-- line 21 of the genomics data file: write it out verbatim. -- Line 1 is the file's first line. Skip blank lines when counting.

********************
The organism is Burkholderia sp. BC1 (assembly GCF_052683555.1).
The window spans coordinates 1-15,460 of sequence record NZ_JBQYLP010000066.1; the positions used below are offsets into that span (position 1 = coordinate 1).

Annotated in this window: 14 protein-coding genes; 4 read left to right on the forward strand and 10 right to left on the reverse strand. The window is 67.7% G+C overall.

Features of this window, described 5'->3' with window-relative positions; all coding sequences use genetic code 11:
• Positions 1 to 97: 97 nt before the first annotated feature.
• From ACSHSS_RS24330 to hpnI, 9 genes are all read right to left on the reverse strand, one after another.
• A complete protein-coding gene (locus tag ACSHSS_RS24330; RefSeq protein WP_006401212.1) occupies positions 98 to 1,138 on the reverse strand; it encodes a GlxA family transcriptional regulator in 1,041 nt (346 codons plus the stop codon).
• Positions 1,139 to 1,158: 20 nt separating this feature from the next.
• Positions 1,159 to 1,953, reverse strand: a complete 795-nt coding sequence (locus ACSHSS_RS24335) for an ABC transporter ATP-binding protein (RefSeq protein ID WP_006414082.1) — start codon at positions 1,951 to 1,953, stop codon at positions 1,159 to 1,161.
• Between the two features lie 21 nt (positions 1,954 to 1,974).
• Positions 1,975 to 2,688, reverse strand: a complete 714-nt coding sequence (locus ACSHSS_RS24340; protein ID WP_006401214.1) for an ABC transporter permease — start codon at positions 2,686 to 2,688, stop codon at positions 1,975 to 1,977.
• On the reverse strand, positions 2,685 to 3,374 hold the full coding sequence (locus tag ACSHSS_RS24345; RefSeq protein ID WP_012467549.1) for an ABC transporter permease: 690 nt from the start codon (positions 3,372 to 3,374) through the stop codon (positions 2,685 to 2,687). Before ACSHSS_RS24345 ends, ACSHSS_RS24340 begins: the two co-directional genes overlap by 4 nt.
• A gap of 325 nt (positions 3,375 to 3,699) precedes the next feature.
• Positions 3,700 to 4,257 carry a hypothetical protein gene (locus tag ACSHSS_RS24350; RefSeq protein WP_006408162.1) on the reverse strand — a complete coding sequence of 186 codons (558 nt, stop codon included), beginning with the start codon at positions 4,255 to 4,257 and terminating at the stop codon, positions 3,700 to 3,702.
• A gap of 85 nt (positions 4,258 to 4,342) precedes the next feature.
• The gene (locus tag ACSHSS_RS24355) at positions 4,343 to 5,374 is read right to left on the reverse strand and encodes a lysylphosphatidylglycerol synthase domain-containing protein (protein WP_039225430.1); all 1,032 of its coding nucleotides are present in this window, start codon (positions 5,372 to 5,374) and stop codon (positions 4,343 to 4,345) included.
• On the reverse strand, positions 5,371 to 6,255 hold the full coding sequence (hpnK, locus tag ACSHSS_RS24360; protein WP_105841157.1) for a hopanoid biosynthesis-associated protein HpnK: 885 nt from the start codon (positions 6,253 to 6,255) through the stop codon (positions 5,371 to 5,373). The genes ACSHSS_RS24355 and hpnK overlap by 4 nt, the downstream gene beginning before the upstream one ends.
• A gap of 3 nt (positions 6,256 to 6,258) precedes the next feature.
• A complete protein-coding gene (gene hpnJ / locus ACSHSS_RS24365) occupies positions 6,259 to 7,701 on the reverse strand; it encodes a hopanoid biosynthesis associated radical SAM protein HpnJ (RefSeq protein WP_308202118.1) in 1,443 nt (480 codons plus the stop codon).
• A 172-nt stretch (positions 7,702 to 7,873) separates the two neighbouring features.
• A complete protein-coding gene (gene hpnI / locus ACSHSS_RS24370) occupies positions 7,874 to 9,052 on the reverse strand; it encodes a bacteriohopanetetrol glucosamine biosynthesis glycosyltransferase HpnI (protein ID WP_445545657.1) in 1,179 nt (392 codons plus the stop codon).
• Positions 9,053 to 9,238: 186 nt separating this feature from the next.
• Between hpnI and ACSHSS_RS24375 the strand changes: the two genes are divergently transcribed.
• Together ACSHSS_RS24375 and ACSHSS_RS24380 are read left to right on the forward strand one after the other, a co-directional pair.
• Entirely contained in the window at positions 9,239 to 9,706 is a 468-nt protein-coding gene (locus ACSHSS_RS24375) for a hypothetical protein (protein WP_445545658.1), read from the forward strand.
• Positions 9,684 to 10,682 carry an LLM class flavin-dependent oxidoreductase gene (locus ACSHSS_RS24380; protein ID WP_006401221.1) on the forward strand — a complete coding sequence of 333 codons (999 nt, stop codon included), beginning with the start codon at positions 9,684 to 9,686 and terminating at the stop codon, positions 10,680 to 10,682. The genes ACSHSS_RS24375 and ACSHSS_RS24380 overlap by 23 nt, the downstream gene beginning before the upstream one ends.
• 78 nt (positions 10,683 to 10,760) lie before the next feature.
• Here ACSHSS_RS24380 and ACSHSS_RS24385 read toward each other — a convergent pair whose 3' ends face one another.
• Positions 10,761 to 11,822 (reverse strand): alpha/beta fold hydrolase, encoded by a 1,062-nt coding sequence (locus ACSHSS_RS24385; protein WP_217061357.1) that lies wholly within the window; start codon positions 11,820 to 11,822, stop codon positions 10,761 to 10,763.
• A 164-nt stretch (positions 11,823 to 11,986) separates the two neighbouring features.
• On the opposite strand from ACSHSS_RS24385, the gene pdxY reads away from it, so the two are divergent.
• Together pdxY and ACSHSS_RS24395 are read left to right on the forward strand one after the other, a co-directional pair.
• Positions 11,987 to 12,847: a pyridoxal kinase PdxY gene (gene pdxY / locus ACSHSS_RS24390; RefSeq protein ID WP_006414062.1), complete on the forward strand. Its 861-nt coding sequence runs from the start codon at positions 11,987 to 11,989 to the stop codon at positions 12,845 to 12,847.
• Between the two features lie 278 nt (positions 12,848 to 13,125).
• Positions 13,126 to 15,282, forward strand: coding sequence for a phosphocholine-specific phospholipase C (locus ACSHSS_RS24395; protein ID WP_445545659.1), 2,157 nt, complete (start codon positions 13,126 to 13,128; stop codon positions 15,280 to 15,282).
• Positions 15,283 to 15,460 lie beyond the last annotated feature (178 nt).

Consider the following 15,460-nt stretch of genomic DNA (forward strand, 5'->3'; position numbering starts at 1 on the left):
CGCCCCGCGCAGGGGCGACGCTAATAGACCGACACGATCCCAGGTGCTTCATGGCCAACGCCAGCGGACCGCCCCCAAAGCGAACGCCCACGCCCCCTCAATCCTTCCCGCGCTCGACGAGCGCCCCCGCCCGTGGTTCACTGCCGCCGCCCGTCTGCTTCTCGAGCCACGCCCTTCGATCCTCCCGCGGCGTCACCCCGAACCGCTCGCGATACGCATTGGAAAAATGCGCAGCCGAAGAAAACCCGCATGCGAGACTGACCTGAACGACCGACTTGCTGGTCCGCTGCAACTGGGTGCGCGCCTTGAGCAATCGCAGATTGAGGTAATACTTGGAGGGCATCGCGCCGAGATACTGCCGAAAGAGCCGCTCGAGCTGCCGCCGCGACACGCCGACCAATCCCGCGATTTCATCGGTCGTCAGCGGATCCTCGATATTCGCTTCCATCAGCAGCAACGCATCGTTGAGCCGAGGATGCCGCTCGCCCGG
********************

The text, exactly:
• A complete protein-coding gene (gene hpnI / locus ACSHSS_RS24370) occupies positions 7,874 to 9,052 on the reverse strand; it encodes a bacteriohopanetetrol glucosamine biosynthesis glycosyltransferase HpnI (protein ID WP_445545657.1) in 1,179 nt (392 codons plus the stop codon).